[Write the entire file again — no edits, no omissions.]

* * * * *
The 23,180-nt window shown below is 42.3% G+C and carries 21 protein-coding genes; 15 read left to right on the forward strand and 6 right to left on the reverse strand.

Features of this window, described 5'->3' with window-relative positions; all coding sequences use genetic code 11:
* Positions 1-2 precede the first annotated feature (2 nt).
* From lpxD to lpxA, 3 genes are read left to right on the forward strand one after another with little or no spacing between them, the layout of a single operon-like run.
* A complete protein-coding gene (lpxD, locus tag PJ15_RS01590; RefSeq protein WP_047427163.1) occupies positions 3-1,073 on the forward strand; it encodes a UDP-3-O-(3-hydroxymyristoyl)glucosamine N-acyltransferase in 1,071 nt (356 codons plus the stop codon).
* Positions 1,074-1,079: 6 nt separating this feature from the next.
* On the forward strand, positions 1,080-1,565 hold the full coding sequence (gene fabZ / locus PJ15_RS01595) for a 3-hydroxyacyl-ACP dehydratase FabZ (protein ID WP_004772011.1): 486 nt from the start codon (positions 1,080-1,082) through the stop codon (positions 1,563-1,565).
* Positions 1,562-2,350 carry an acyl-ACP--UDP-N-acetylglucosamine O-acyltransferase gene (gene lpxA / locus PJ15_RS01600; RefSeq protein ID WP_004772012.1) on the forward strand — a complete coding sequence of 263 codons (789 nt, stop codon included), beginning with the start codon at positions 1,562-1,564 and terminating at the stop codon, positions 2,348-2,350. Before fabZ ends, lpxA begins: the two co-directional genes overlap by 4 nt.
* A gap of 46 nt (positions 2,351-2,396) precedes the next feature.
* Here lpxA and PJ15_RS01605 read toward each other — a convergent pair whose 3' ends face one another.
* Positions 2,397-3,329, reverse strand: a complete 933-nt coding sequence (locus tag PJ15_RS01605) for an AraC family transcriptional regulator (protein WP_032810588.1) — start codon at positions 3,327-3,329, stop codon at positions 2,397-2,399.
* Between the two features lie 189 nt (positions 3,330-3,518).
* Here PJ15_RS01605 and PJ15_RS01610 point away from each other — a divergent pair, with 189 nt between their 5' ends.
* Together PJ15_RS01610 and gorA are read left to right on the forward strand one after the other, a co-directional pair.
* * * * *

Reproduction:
The 23,180-nt window shown below is 42.3% G+C and carries 21 protein-coding genes; 15 read left to right on the forward strand and 6 right to left on the reverse strand.

Features of this window, described 5'->3' with window-relative positions; all coding sequences use genetic code 11:
* Positions 1-2 precede the first annotated feature (2 nt).
* From lpxD to lpxA, 3 genes are read left to right on the forward strand one after another with little or no spacing between them, the layout of a single operon-like run.
* A complete protein-coding gene (lpxD, locus tag PJ15_RS01590; RefSeq protein WP_047427163.1) occupies positions 3-1,073 on the forward strand; it encodes a UDP-3-O-(3-hydroxymyristoyl)glucosamine N-acyltransferase in 1,071 nt (356 codons plus the stop codon).
* Positions 1,074-1,079: 6 nt separating this feature from the next.
* On the forward strand, positions 1,080-1,565 hold the full coding sequence (gene fabZ / locus PJ15_RS01595) for a 3-hydroxyacyl-ACP dehydratase FabZ (protein ID WP_004772011.1): 486 nt from the start codon (positions 1,080-1,082) through the stop codon (positions 1,563-1,565).
* Positions 1,562-2,350 carry an acyl-ACP--UDP-N-acetylglucosamine O-acyltransferase gene (gene lpxA / locus PJ15_RS01600; RefSeq protein ID WP_004772012.1) on the forward strand — a complete coding sequence of 263 codons (789 nt, stop codon included), beginning with the start codon at positions 1,562-1,564 and terminating at the stop codon, positions 2,348-2,350. Before fabZ ends, lpxA begins: the two co-directional genes overlap by 4 nt.
* A gap of 46 nt (positions 2,351-2,396) precedes the next feature.
* Here lpxA and PJ15_RS01605 read toward each other — a convergent pair whose 3' ends face one another.
* Positions 2,397-3,329, reverse strand: a complete 933-nt coding sequence (locus tag PJ15_RS01605) for an AraC family transcriptional regulator (protein WP_032810588.1) — start codon at positions 3,327-3,329, stop codon at positions 2,397-2,399.
* Between the two features lie 189 nt (positions 3,330-3,518).
* Here PJ15_RS01605 and PJ15_RS01610 point away from each other — a divergent pair, with 189 nt between their 5' ends.
* Together PJ15_RS01610 and gorA are read left to right on the forward strand one after the other, a co-directional pair.